Day One, the award winning app (Apple Design Award, Mac App of the Year, Editor’s Choice) for journaling on both Mac and iOS devices, was acquired by Automattic (, Simplenote, Tumblr) this week, according to a blogpost by Automattic founder and CEO Matt Mullenweg and Day One founder Paul Mayne. The terms of the transaction have not been disclosed.

Paul Mayne, Founder and CEO of Bloom Built, maker of the Day One app“I will be remaining at the helm of Day One,” Mayne said. “When a small software company is acquired by a larger company, the original team is often swallowed up by the larger company. That’s not the case here.” 

The acquisition price was not disclosed, but Mayne has operated the app as a solo founder and owner since launch. Day One has nearly 200,000 annual subscribers.

Mayne started Day One over a decade ago in 2011. He’d been using his Twitter account as a short and simple journal of activities. “To me, [Day One] was like a private Twitter.” Simplicity has always been a hallmark of Day One, and Mayne quickly began adding features to include more information without more effort from users. “We would start attaching metadata to it — your location, weather, tags, and then eventually photos.”

Mayne says the acquisition by Automattic means Day One could have future integrations with Tumblr and with a focus on privacy. “Our technical capabilities around privacy are a large part of what Automattic finds valuable in our company,” he said.

When asked if Day One had explored acquisitions in the past, Mayne said, “Not in recent years. Early on, there was interest from Facebook and Dropbox… it felt way too early. I’ve always been focused on the long term. I’ve always wanted to see it through to today… it’s very important to me that Day One was established well enough that [it] would survive through an acquisition and maintain the same respect for user privacy.”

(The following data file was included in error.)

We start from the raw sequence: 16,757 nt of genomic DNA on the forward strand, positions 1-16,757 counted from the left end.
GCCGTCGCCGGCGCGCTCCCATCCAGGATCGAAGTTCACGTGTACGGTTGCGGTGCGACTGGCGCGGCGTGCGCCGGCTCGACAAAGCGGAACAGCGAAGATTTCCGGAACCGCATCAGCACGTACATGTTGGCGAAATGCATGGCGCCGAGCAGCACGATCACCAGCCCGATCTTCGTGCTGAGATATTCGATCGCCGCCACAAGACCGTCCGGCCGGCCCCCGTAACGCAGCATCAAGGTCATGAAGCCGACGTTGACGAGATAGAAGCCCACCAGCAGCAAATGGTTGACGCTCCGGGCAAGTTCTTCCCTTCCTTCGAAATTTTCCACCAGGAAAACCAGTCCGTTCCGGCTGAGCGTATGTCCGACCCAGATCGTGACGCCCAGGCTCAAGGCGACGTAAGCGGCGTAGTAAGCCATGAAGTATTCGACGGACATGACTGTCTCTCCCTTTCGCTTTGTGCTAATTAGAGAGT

Mayne says Automattic is “also very long-term focused and rooted in similar principles and values as Day One.” He continued, “They have a track record of not just acquiring talent, but for maintaining those products over time.”

Day One has been a hit app since its release in 2011, but growth didn’t come without struggle. Mayne says the transition from a one-time purchase app to the subscription model was difficult. “It took about a year and half, where I wasn’t taking a salary.” 

Mayne says at launch, “[the subscription model] wasn’t a great option because Apple hadn’t integrated that into the app stores. We had to do a separate app on iOS and Mac App Store and then migrate everybody’s data to this separate app, so that people have two versions of the app installed. But we did it, we made it work.”

“Ultimately we needed to switch to subscription, but we waited for Apple to support it natively. Then when [Apple] did, we were one of the early adopters of it. It was very clear it would work for Day One.”

Mayne is a firm personal believer in the power of journaling, and was committed to the app regardless of profit. “Even if it was completely free or open source, I just wanted it to exist, it was going to exist either way. When you’re writing about anything, you’re clarifying things in your mind which can have many benefits, from clarity of thought, to gratitude, to a different perspective on life.”

Mayne and his team are still actively building Day One for the future. “We’re working on shared journals where you could share an individual journal with a spouse or small group, and collaborate on a family journal or trip journal.”

“I’m excited to have the opportunity under Automattic to have more resources and budget to spread the word about journaling and Day One… and just get people on-boarded into it and sharing what we feel are the benefits of journaling.”


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